Men and women are both equally good leaders and they bring different facades and perspectives and I think diverse organizations, in terms of gender, age, race, sexual orientation etc. benefit primarily for these. Today our target audience and consumers are very diverse, so whether we can actually reflect the diversity in our board room or our leadership team, becomes a major question.
About maternity leaves, I think the increase of the leave from three months to six months is a welcome move allowing the new mother to return to the workforce once she is fully ready and has been able to develop a right infrastructure to look after her baby. However, the lady should integrate herself as quickly as possible to her company (depending on her and her baby’s health condition) or at least keep herself informed even during the leave so that she is not out of the knowledge loop. Even if she can’t work she should find ways to communicate with her organization using HR functions (who are also taking appropriate measures so that these ladies can make a seamless comeback and add value to the company soon).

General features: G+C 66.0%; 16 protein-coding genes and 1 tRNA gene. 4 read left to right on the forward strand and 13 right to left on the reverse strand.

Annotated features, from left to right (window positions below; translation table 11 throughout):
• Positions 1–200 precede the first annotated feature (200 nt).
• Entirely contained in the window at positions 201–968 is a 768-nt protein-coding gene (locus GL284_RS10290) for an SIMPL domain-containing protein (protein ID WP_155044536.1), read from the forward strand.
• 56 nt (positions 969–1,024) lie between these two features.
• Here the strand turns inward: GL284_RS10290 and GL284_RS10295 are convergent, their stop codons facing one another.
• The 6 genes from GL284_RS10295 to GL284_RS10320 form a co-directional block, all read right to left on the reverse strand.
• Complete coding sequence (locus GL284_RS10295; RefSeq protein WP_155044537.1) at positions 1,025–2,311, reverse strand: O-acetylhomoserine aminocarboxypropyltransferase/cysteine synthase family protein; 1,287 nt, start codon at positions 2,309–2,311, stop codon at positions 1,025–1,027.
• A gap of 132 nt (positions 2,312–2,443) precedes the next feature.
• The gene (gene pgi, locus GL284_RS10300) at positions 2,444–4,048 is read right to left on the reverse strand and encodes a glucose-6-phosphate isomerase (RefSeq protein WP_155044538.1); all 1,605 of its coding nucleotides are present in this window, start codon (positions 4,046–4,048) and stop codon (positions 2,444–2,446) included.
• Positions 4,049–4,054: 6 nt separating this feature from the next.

Work life balance comes down to settling with the fact that women in society tend to be the caregivers, therefore younger people, senior citizens, sick relatives all need to be attended by the women employee. Today, however there are options that women can explore to set up a good infrastructure at home, but there may be times when they have to work out of home and companies need to be flexible out of it. At the same time, the onus comes down on the ladies, or for any employee for that matter (in a gender neutral company) to show their commitment and delivery and prove that their work is not getting impacted. To manage visibility related issues that might turn up (out of sight, out of mind), the employees need to be connected by emails, phone calls or at times when physical presence is required one needs to prove that he/she is just a phone call away. This will validate the value of that particular employee in his/her organization.